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Water and land management – progress in greater Christchurch

Published: 30/04/2012 1:48 p.m. 
Addressing Christchurch City Council today, Environment Canterbury Commissioner Peter Skelton outlined the good progress being made towards delivery of the Canterbury Water Management Strategy (CWMS) via regional and local implementation programmes.
The public review phase for the draft regional implementation programme (RIP) has just finished.
The draft Land and Water Regional Plan (LWRP), an important delivery mechanism for the CWMS, is now out for public comment.
The draft Christchurch West Melton and Banks Peninsula zone implementation programmes (ZIPs) are currently being developed and are due for completion by the end of 2012.
The Selwyn Waihora ZIP has been accepted by councils and endorsed by Environment Canterbury.
Final ZIPs will be taken into account in preparing future RIPs. Sub-regional chapters of the LWRP will include policies and rules to help with delivery of zone priorities and collaboratively determined catchment water-quality requirements.
Professor Skelton thanked the local community and tangata whenua for their efforts to date – particularly taking account of earthquake challenges - and emphasised the need for collaborative action, particularly relating to water-quality issues.
He said the Christchurch West Melton sub-regional chapter of the LWRP would contain a number of provisions relating to groundwater. “As well as flow and allocation regimes for the Avon and Heathcote rivers, there will be measures covering the Woolston/Heathcote and Christchurch West Melton groundwater zones.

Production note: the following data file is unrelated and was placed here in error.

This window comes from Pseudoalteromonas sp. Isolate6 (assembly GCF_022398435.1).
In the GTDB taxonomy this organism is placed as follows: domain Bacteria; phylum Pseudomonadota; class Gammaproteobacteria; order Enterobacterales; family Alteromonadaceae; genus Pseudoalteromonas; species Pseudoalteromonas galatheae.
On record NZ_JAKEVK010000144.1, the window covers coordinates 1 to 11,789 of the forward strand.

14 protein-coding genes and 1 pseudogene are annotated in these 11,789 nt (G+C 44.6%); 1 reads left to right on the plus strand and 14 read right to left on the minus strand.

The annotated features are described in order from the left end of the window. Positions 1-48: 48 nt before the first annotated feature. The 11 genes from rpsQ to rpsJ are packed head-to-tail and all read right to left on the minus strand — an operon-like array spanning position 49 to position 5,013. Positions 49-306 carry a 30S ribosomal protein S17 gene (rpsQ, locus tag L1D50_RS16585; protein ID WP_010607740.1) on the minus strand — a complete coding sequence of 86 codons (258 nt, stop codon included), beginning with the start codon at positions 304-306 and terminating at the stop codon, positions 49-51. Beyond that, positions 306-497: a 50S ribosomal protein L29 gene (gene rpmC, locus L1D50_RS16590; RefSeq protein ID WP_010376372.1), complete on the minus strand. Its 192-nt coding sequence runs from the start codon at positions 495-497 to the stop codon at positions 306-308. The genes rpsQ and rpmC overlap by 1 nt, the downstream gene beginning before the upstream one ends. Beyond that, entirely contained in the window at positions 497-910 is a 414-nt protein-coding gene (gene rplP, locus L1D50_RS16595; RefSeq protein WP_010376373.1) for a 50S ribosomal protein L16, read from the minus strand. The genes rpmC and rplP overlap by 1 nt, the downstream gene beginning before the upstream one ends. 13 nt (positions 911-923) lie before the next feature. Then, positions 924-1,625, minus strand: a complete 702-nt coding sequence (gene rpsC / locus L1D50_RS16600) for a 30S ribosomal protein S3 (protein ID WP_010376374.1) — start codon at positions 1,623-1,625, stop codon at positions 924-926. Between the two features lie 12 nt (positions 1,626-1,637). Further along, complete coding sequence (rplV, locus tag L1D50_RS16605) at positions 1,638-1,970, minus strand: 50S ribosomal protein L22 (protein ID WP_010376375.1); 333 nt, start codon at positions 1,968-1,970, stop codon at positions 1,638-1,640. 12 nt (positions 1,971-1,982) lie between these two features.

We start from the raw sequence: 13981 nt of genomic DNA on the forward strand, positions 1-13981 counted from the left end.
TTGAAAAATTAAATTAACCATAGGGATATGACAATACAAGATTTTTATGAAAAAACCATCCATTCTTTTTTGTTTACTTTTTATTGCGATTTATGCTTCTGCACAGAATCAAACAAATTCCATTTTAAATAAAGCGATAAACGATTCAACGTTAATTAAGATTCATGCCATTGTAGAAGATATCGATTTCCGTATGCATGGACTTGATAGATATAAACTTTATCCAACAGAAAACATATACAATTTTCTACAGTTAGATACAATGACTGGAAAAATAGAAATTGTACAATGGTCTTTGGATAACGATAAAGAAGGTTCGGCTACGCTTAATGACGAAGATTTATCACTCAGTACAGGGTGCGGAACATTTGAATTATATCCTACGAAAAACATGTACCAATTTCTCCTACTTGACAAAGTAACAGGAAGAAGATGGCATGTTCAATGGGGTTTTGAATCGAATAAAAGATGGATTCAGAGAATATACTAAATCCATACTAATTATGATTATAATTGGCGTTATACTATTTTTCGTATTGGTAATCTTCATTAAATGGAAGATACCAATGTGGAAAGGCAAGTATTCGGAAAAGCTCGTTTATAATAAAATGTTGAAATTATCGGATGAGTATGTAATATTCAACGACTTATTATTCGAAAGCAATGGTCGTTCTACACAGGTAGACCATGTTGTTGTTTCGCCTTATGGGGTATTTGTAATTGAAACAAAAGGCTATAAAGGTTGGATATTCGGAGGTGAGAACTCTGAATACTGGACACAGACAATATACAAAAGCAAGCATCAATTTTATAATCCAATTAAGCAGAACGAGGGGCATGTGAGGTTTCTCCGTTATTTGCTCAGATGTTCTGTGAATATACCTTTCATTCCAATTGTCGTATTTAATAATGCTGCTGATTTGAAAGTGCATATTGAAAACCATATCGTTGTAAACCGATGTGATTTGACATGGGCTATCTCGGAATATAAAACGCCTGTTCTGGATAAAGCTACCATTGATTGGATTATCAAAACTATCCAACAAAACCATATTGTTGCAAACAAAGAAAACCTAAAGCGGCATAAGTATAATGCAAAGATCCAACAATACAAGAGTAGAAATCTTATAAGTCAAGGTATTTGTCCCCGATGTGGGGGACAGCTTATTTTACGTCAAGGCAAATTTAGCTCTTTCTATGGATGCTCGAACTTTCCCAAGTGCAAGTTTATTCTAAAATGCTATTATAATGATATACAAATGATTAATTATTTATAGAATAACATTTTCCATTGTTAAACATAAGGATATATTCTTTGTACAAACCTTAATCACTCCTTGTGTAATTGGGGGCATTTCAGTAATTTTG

“Christchurch City will not be subject to water allocation limits if it has a supply strategy and addresses restrictions. There will also be a Christchurch groundwater protection zone and restrictions on certain activities in order to protect water quality.”
Turning to the Banks Peninsula zone, Professor Skelton said the relevant LWRP sub-regional chapter would include a list of flow-sensitive catchments.  “Over time it will also include additional policies and rules to help with delivery of zone priority outcomes,” he said.
In Selwyn Waihora there is also a focus on flow-sensitive catchments and groundwater allocation limits. “Water quality and surface water quantity limits will be introduced in February 2013,” Professor Skelton said.   
“I’m confident we are well placed to meet the major challenges of the future using the collaborative approach to water and land management that’s already proven highly effective in other parts of the Canterbury region,” Peter Skelton concluded.

For more information on the various plans visit Regional Strategies and Plans.

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